There is also the case to be made that by having one entity, the federal government, regulating cars the matter is simplified for the auto makers (else they’d need to be negotiating endlessly and/or trying to comply with each of the 50 different states individually). One could also claim that there is an economy of scale to be had by embodying all of the car regulations into the hands of the federal government. The states seem to be generally satisfied with the arrangement and aren’t necessarily going out of their way to try and change the status quo on that aspect.

Overall, it seems to be a pretty workable approach. The federal government certifies the cars that are allowed onto our roadways. The states certify the human drivers of those cars. I suppose it is the yin and yang of the arrangement.

Pertinent Aspects Of Human Driver Licensing

Let’s dig a bit more deeply into how the states tend to certify drivers.

I’m going to focus on the licensing of human drivers for conventional cars. I mention this point because there are other kinds of driver licensing needed to drive trucks, or buses, or to drive a motorcycle, and to drive other non-car types of vehicles.

Most of the driver’s licensing requirements are about the same, though the type of vehicle can cause the driver licensing steps to differ, and some would say become more stringent too for when driving a bus or similar multi-person vehicle of a larger size (this seems sensible, since one could argue a bus is a more complicated vehicle and also one that holds the lives of a multitude of passengers at once).

There are about nine major steps when getting a driver’s license. Again, keep in mind that the number of steps and their specific actions will differ by state. I’ve just tried to come up with the major steps and do so to generally cover the gamut of what takes place. As they say, your mileage may vary depending upon which state you live in.

First, you need to achieve a minimum age to seek out getting a driver’s license, which is typically around the age of 16 or 17. Why do we do this? The belief is that only someone that has reached the mid-teens is cognitively ready to drive a car. You need to be able to mentally contend with the driving act, along with the roadways and the crazy antics of other drivers, plus be on the watch for pesky pedestrians. There’s a lot of cognitive work involved.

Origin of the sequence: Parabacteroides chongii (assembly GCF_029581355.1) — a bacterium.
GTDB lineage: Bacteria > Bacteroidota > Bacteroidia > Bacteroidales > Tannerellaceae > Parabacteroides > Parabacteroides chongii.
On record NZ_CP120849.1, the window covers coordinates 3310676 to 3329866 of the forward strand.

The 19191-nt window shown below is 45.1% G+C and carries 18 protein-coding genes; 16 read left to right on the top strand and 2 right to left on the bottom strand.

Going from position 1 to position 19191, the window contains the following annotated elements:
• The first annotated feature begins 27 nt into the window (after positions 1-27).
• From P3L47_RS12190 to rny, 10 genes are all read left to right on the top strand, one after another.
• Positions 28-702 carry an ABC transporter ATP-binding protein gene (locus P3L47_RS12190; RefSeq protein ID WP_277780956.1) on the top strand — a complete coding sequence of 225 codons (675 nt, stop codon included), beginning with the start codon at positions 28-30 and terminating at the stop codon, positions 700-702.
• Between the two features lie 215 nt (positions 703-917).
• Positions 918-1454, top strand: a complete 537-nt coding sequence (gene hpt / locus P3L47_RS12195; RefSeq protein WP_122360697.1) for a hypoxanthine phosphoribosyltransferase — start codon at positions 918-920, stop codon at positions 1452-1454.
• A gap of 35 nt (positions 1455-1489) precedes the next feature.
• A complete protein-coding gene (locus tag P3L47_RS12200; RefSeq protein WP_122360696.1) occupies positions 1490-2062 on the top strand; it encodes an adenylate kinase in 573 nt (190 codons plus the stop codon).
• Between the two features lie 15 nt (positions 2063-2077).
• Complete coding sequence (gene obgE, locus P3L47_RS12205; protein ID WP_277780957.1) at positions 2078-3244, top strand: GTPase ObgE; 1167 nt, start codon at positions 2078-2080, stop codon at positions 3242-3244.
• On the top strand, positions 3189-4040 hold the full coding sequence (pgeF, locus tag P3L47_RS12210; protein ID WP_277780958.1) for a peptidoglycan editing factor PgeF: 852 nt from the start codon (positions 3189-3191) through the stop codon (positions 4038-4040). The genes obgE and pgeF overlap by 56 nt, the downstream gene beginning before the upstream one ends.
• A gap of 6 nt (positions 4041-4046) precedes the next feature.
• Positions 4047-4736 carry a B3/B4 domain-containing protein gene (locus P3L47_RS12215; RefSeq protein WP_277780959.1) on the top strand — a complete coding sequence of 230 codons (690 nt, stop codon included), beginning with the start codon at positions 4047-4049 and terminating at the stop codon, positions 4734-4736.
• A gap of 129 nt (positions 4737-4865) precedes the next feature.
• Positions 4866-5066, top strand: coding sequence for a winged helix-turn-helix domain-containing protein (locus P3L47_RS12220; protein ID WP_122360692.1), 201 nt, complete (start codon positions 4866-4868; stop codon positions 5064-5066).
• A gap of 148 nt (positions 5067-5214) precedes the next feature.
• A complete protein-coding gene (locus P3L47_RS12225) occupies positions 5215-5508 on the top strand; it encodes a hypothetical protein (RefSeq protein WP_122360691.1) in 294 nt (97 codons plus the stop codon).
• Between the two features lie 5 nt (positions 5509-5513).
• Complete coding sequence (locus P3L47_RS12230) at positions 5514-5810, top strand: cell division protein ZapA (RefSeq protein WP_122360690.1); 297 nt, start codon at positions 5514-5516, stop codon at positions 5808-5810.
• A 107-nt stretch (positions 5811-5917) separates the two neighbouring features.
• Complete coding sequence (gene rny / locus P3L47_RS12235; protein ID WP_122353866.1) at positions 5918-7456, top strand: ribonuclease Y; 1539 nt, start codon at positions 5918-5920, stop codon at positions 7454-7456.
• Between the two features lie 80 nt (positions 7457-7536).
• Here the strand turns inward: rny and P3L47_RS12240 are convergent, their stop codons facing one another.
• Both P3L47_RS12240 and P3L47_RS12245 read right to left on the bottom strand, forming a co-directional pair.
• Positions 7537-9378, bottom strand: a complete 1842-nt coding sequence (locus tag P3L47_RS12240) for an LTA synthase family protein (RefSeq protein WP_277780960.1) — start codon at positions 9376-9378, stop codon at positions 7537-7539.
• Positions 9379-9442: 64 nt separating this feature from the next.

You also need to be able to appropriately deal with the physical driving aspects, such as being able to use the brakes, the accelerator pedal, and the steering wheel. This requires not just physical size to reach those driving controls, but also a dexterity and a command of your body agility to do so. Your mind has to be able to tell your arms and hands to steer, and your arm and hands need to respond promptly and accurately.

The age requirement is really a surrogate for whether or not you as a human seem ready to tackle the serious and life-or-death decisions that need to be made when driving a multi-ton car on our roads. Admittedly, I’ve seen some 16- or 17-years old’s that are driving a car and for which I would not have trusted them to do something as simple as rake leaves or chew gum. Thus, it is not just the age per se that decides whether you can drive, and there are other steps involved that hopefully wean out those that aren’t ready for the task.

As an aside, my children, now past their teens, interestingly look upon teens in a suspicious manner as drivers. With several years now of driving under their own belts, they have expressed amazement at times that we as a society seem to let many teens drive among us. I’m pretty sure they would support moving up the driving age to at least 18 or even more. Seems that one’s perspective changes over time on such matters, I suppose.